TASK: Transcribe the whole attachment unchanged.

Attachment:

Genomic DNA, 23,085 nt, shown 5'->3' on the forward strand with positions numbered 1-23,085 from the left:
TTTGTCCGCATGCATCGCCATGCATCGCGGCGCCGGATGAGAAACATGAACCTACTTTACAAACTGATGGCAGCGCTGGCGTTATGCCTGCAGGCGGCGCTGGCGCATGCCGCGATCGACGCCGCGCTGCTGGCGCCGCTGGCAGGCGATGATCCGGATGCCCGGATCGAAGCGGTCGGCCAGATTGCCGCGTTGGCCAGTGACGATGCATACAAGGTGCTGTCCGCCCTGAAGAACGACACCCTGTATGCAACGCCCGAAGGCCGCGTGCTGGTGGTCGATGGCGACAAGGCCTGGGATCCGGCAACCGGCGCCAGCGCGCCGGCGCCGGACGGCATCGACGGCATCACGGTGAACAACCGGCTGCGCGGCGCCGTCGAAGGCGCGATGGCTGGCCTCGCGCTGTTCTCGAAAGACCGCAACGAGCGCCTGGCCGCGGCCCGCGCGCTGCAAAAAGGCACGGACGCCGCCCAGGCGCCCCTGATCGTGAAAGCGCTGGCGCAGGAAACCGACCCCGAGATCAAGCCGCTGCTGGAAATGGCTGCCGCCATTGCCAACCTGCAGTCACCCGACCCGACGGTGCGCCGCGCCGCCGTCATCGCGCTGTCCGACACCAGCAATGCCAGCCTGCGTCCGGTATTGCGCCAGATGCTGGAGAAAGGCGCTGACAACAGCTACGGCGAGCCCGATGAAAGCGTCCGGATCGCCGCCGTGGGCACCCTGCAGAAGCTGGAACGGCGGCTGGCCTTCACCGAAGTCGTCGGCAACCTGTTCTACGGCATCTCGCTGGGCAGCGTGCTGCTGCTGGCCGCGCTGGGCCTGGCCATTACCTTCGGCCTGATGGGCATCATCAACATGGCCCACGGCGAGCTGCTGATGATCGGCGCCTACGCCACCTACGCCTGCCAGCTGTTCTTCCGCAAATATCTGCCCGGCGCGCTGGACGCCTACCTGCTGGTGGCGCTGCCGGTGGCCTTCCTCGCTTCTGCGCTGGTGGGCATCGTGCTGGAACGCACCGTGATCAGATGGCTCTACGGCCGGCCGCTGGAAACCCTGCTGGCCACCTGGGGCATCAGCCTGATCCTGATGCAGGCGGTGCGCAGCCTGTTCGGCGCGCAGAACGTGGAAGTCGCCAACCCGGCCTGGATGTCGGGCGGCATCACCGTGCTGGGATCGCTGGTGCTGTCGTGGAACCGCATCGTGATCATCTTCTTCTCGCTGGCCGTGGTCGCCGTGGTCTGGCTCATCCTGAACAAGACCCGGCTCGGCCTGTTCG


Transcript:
Genomic DNA, 23,085 nt, shown 5'->3' on the forward strand with positions numbered 1-23,085 from the left:
TTTGTCCGCATGCATCGCCATGCATCGCGGCGCCGGATGAGAAACATGAACCTACTTTACAAACTGATGGCAGCGCTGGCGTTATGCCTGCAGGCGGCGCTGGCGCATGCCGCGATCGACGCCGCGCTGCTGGCGCCGCTGGCAGGCGATGATCCGGATGCCCGGATCGAAGCGGTCGGCCAGATTGCCGCGTTGGCCAGTGACGATGCATACAAGGTGCTGTCCGCCCTGAAGAACGACACCCTGTATGCAACGCCCGAAGGCCGCGTGCTGGTGGTCGATGGCGACAAGGCCTGGGATCCGGCAACCGGCGCCAGCGCGCCGGCGCCGGACGGCATCGACGGCATCACGGTGAACAACCGGCTGCGCGGCGCCGTCGAAGGCGCGATGGCTGGCCTCGCGCTGTTCTCGAAAGACCGCAACGAGCGCCTGGCCGCGGCCCGCGCGCTGCAAAAAGGCACGGACGCCGCCCAGGCGCCCCTGATCGTGAAAGCGCTGGCGCAGGAAACCGACCCCGAGATCAAGCCGCTGCTGGAAATGGCTGCCGCCATTGCCAACCTGCAGTCACCCGACCCGACGGTGCGCCGCGCCGCCGTCATCGCGCTGTCCGACACCAGCAATGCCAGCCTGCGTCCGGTATTGCGCCAGATGCTGGAGAAAGGCGCTGACAACAGCTACGGCGAGCCCGATGAAAGCGTCCGGATCGCCGCCGTGGGCACCCTGCAGAAGCTGGAACGGCGGCTGGCCTTCACCGAAGTCGTCGGCAACCTGTTCTACGGCATCTCGCTGGGCAGCGTGCTGCTGCTGGCCGCGCTGGGCCTGGCCATTACCTTCGGCCTGATGGGCATCATCAACATGGCCCACGGCGAGCTGCTGATGATCGGCGCCTACGCCACCTACGCCTGCCAGCTGTTCTTCCGCAAATATCTGCCCGGCGCGCTGGACGCCTACCTGCTGGTGGCGCTGCCGGTGGCCTTCCTCGCTTCTGCGCTGGTGGGCATCGTGCTGGAACGCACCGTGATCAGATGGCTCTACGGCCGGCCGCTGGAAACCCTGCTGGCCACCTGGGGCATCAGCCTGATCCTGATGCAGGCGGTGCGCAGCCTGTTCGGCGCGCAGAACGTGGAAGTCGCCAACCCGGCCTGGATGTCGGGCGGCATCACCGTGCTGGGATCGCTGGTGCTGTCGTGGAACCGCATCGTGATCATCTTCTTCTCGCTGGCCGTGGTCGCCGTGGTCTGGCTCATCCTGAACAAGACCCGGCTCGGCCTGTTCG